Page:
Transatlantic 2

Andre' Kesteloot
Wed, 03 May 2000 07:41:50 -0400 wrote:

> Hello All
> In about 3 weeks I will be travelling from Dayton Ohio to meet Larry and
> friends in Niagara to discuss LF and in particular his plans for this
> Novembers attempt at crossing the Atlantic.
> This is a useful opportunity to ensure that, come November 10th, we are all,
> As a friend of mine from Londonderry once put it. -singing from the same hymn
> book.
> During the last two periods of transatlantic testing we had the luxury of
> switching the transmitters on and leaving the hard work to Andre' and friends
> on a cold wet beach on the American East Coast or recently, to Larry Mitch
> and Jack listening to static
> This time, with everyone eagerly anticipating a two way QSO, there is a much
> greater potential for success and  a much greater chance of complete chaos.
> Hopefully we can jointly agree on appropriate operating standards and
> practice.
> In the past few weeks there have been a number of views expressed on the
> reflector and in private e-mails which suggest that there are a variety of
> thoughts on operating procedures for the tests. Modes, times, frequencies,
> schedules etc are all open for debate.  I have been asked to arrive in
> Niagara with some collective thoughts for Larry to consider. While I'm sure
> that this discussion will eventually find it's way onto the reflector, it
> would be advantageous to have an initial exchange of views and set some basic
> guidelines prior to Autumn.
> Can I suggest that the following topics represent a starting point. If you
> have any views please express them, - Even if it's just to confirm the
> obvious.
> Even a brief yes / no response will help.
> Modes.
> We all know and appreciate the benefits of QRSS.   Spectrogram is well known
> and spectran is becoming tried and tested, albeit with a small question mark
> over the jumps in the display which seem related to processor loading.  Is
> QRSS the only way?  Presumably optimum dot speed will depend settings and
> propagation.
> It's easy for us, but it's also possible Larry may want to trade off
> bandwidth for the ability to see more than one potential QSO on his monitor.
> Or have >1 system running.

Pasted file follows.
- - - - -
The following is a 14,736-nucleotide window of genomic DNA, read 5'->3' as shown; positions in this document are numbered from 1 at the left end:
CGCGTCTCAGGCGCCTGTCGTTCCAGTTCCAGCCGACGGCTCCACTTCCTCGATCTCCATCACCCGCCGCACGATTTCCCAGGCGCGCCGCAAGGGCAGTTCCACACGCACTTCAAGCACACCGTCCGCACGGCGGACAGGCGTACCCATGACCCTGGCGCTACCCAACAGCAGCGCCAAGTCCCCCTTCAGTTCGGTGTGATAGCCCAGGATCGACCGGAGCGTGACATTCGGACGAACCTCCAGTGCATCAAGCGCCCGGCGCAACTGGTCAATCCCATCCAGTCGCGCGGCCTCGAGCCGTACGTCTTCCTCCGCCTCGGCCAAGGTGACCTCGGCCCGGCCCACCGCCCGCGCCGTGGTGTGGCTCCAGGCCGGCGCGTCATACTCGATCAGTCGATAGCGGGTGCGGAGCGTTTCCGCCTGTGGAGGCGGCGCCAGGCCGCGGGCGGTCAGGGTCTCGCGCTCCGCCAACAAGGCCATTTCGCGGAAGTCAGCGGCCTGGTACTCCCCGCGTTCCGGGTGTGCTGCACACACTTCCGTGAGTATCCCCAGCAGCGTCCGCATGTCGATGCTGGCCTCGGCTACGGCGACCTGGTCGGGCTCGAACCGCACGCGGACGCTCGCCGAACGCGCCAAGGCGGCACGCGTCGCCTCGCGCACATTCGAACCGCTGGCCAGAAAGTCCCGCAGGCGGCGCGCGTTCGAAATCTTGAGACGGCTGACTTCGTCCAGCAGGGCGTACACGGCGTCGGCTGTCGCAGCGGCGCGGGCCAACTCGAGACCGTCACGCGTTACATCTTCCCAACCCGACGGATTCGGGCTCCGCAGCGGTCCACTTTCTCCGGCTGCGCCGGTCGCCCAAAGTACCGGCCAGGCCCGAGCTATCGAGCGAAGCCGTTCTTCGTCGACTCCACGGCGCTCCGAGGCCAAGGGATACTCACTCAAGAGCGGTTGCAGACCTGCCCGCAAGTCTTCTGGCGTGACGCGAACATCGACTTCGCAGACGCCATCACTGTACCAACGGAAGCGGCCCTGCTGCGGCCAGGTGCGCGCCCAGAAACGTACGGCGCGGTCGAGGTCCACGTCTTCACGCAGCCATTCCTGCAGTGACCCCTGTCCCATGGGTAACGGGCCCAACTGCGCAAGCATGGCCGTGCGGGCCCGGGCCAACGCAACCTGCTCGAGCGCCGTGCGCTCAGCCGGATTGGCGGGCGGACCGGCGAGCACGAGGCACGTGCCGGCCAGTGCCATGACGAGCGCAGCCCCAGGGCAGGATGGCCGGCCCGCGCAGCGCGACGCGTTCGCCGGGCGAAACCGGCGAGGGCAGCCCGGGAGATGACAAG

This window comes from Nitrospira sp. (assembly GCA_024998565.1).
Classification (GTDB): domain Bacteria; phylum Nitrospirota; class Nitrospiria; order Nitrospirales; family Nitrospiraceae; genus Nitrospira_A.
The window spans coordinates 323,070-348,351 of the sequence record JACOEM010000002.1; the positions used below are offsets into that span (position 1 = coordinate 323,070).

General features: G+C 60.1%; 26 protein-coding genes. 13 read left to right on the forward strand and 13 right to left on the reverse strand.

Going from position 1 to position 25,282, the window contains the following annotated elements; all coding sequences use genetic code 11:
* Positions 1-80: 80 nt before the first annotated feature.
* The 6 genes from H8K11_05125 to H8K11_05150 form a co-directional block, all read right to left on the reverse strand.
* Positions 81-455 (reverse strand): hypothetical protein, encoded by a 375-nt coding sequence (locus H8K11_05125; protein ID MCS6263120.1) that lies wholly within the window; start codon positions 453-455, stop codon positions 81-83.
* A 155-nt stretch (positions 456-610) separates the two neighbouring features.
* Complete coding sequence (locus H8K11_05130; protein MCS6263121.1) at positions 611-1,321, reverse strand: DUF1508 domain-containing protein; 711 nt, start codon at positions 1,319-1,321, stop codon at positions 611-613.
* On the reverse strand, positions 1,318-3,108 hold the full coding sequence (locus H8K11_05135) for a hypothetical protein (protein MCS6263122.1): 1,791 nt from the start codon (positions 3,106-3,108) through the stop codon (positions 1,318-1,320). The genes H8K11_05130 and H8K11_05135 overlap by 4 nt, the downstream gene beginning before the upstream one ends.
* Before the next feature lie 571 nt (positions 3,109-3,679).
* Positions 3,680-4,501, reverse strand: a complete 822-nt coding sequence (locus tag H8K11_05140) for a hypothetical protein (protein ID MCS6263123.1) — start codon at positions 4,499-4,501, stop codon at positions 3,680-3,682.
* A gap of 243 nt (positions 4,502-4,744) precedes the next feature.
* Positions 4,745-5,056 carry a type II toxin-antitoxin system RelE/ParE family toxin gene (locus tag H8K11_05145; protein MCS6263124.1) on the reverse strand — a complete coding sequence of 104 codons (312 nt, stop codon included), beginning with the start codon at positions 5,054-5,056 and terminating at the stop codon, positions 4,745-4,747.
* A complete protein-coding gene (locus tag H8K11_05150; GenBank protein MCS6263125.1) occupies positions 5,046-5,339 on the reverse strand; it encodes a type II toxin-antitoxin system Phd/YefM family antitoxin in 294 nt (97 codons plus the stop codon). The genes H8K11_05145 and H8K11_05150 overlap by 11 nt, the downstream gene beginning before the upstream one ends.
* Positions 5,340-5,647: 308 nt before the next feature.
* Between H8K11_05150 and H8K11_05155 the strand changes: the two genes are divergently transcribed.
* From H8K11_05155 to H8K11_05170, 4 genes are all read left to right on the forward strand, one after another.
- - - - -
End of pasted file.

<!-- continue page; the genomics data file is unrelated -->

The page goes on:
> Should we try a period of very slow techniques as pioneered by G4JNT and
> G3PLX?
> Some stations seem determined to stick with normal CW.  How / can  we embrace
> this diversity.
> Much praise has been voiced of Bill, VE2IQ's, BPSK software. It certainly has
> the ability to operate with weak signals and the 'grab' facility means you
> could leave the station on remote ( and get some sleep) Larry has expressed
> the opinion that this can work with class D transmitters, but after the
> Puckeridge key click saga and with no practical experience in the UK at high
> power, this should be examined before any use is made of the mode.
> I suspect the numbers of stations participating will exceed previous levels.
> With CFH active, Larry will only have the top part of the band. - I'll try to
> find the limits to this when we meet.
> Larry's group will advise of specific frequencies that are clear, or
> frequencies to be avoided. This may not happen until the VO1 receive team is
> up and running. Hopefully we can devise a fair system of transmitting
> frequency allocation within a short period of time.
> We will only have to receive on one frequency. - So no problem there (!?)
> Should we select a frequency that's clear on the UK S.Coast as that seems to
> be the area with most QRM? Suggestions pse. Although I guess this could wait
> until the 'LF Convention' so the information is up to date.
> What is a minimum separation between Tx frequencies?  It's important that we
> all have sufficient frequency accuracy and stability to avoid drifting into
> each other. Should we allocate frequencies so that geographically adjacent
> stations are not allocated adjacent frequencies?  Or do we plan scheduled
> transmission periods. (see below)
> Do OH1TN / Europeans wish to participate. - Any indications in QSOs / e-mails?
> Some other weak signal modes run skeds that have prearranged transmission and
> reception periods.  e.g. Moonbounce and Meteor Scatter.
> This has the advantage of totally avoiding QRM. You know when you switch to
> receive, you will only hear DX
> The periods used with EME and MS vary from 1minute to 5 minutes.  Clearly
> this is not suitable for QRSS.  But what period would be?  2 callsigns etc?
> The last time I monitored a transatlantic test it was impossible to receive a
> truly weak signal at the same time as another station was transmitting.
> Unless you are really lucky you will have someone running a lot of power
> within 50 miles. Your receiver may have an AGC which you can switch off but
> can you access the AGC in your sound card?
> I guess that as your call is seen in VO1, your phone will ring!  OK?
> If we take the independent approach this will not be a problem. - You just
> carry on as normal. However, If we are running synchronised Tx/ Rx periods do
> we break the receive period timing to complete the QSO? or wait for the next
> scheduled transmission period?
> Please feel free to copy this to other individual members of the LF community
> that you feel may be interested.
> Any additional thoughts? Any qustions for the VE's?
> Thanks for your time. I look forward to the replies.
> 73
> David  G0MRF